Sergei Prokofiev: Salvation for Modern Music?

prokofiev-ussr-stampIt is somewhat surprising that Prokofiev’s earliest effort in the symphonic genre also became one of his most popular and most frequently programmed works. Composed in 1916/17, Prokofiev subtitled his Symphony No. 1 “Classical.” That nickname was apparently chosen to describe the work’s character, which contains a number of features borrowed from Viennese Classicism. The work unfolds in a predictable four-movement form with two faster outer movements bracketing a lyrical slow movement and a stylized dance. Although sharply dissonant at times, its lighthearted and humorous character owes much to the spirit of Joseph Haydn. Prokofiev’s attitude towards the work remained ambiguous, however, and it has been suggested that the subtitle was directed at his critics. In Prokofiev’s own words, “it was meant to tease the geese.”

Sergei Prokofiev: Symphony No. 1, Op. 25 “Classical”
During his last visit to the United States in 1938, Prokofiev visited the Hollywood film studios and familiarized himself with the latest cinematographic techniques. Back in the Soviet Union, he immediately put his experiences to good use when the famed film director Sergei Eisenstein invited him to collaborate on Alexander Nevsky. This dramatization of a thirteenth-century conflict between the Russian people and Teutonic invaders took on added significance as an invasion by Nazi Germany seemed inevitable. The film became an internationally recognized masterpiece, and was soon included in the world’s 100 best motion pictures. Prokofiev in turn composed some of his most dramatic and brilliant music, and conductor Valery Gergiev suggests that Prokofiev’s music for this film is “the best ever composed for the cinema.” Prokofiev re-arranged the score as a cantata for concert performance in 1939.

Sergei Prokofiev: Alexander Nevsky, Cantata Op. 78
Prokofiev’s 2nd Violin Concerto reflected, according to the composer, “my nomadic concertizing existence. The Concerto was written in the most diverse countries; the main subject of the first movement was written in Paris, the first theme of the second movement in Voronezh, the instrumentation was completed in Baku, and the premiere took place in December of 1935 in Madrid.” This work, more so than any other in his compositional oeuvre, reflects the multicolored strands of personal and creative influences that informed the uniqueness of his musical style. Transparent, emotional and lyrical throughout, references to traditional Russian folk music give way to hauntingly beautiful and drawn-out melodies luxuriously bathed in traditional harmonies. The concluding “Allegro” meanwhile employs castanets, triangle, bass and snare drum to create an atmospheric rondo deeply steeped in a Spanish musical tradition.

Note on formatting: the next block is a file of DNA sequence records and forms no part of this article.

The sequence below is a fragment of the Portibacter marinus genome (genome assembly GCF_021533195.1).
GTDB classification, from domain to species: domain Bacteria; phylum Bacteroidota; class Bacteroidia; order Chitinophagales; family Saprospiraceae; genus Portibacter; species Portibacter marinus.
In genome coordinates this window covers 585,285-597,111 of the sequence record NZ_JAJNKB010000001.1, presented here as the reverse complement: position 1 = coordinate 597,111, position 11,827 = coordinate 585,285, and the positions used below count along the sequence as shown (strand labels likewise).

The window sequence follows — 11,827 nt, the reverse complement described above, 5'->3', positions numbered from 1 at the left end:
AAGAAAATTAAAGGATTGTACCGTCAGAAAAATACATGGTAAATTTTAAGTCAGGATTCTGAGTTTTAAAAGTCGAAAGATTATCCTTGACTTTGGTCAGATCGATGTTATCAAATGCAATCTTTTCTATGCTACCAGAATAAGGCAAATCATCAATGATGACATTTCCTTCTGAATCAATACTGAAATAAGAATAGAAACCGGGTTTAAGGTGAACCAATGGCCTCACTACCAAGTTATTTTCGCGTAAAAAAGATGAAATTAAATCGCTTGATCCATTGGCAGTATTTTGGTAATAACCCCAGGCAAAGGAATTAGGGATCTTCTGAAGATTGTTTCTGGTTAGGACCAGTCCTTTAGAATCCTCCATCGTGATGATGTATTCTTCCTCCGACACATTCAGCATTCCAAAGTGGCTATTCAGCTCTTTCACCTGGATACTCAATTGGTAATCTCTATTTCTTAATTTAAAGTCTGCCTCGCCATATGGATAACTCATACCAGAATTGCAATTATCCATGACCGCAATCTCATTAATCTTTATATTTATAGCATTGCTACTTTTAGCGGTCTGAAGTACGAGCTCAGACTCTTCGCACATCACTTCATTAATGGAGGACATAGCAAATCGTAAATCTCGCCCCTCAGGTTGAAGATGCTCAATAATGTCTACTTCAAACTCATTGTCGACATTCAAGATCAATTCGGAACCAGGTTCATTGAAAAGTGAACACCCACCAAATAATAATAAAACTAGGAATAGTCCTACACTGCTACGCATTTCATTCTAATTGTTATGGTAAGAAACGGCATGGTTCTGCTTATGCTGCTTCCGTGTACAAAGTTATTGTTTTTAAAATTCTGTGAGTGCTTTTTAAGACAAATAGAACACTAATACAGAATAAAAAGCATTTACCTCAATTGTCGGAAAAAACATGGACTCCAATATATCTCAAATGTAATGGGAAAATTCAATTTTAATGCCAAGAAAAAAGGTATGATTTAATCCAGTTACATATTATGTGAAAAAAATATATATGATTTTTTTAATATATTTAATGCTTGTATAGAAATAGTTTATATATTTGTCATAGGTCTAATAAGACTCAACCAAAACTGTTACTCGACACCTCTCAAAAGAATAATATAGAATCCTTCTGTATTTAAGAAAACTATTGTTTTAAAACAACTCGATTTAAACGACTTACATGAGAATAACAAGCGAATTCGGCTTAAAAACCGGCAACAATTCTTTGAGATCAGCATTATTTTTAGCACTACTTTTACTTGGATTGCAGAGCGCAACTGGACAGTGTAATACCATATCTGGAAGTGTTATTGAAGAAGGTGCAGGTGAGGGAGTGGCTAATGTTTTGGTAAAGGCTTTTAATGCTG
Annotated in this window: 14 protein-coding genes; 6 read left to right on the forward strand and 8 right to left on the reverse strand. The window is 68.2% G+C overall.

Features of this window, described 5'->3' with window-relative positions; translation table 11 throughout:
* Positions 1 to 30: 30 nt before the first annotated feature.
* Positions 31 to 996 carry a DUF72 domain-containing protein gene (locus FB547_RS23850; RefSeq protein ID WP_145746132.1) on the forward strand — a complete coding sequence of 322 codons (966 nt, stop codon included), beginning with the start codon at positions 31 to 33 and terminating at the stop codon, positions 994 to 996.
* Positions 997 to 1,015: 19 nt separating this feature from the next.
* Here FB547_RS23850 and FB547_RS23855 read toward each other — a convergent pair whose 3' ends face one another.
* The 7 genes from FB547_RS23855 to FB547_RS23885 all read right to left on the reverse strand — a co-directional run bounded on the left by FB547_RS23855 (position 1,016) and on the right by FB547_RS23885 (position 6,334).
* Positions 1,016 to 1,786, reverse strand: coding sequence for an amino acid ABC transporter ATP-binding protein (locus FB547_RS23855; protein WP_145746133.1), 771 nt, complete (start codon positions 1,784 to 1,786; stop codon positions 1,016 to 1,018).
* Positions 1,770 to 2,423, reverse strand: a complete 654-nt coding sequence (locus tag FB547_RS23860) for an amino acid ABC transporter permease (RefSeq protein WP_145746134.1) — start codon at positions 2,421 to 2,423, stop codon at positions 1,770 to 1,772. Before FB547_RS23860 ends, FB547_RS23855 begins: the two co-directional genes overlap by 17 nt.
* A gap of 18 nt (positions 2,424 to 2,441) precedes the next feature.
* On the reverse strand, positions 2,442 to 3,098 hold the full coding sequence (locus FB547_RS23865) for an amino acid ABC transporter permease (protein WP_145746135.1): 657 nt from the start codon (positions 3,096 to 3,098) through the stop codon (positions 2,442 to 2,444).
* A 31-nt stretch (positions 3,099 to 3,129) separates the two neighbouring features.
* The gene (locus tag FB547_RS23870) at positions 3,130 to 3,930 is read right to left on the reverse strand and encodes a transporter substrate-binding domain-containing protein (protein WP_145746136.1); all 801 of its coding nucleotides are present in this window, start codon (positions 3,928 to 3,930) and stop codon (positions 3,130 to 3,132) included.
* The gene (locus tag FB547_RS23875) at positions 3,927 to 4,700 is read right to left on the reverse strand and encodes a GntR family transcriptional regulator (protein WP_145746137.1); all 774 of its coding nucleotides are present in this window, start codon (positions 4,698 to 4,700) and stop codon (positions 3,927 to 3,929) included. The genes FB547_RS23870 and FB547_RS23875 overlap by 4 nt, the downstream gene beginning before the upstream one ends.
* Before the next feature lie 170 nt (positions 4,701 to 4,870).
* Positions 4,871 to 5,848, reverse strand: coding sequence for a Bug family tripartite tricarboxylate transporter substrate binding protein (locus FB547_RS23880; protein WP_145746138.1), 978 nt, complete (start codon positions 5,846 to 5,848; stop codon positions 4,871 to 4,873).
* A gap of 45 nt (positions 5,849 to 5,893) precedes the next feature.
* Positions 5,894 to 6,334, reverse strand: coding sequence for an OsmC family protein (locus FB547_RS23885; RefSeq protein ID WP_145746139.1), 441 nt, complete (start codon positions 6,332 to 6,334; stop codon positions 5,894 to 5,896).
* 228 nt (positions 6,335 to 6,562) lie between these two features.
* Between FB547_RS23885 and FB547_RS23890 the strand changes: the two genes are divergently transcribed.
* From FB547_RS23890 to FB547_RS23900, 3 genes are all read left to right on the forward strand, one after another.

Sergei Prokofiev: Violin Concerto No. 2, Op. 63
Prokofiev’s most popular composition is his ballet adaptation of the Shakespearean drama Romeo and Juliet, dating from 1935/36. In all, Prokofiev produced not only the ballet score but also extracted three orchestral suites and a set of ten piano transcriptions. Specifically the piano transcriptions, with its immediate appeal to a large number of amateur pianists and professional performers, were thought to become the salvation of modern music. Of all the modern composers, a contemporary Chicago critic wrote, “this tall and boyish Russian has the most definite gift of melody, the most authentic contrapuntal technique, and he displays the subtlest and most imaginative use of dissonance.” It is powerful and virtuosic music expertly drawn from the original ballet score. With impressive economy of means and without ever resorting to inflated emotionalism, Prokofiev’s musical pictorialism “ is endlessly intriguing and his musical footprints clearly recognizable.”

Sergei Prokofiev: 10 Pieces from Romeo and Juliette, Op. 75
Sergei Prokofiev plays and talks about his music

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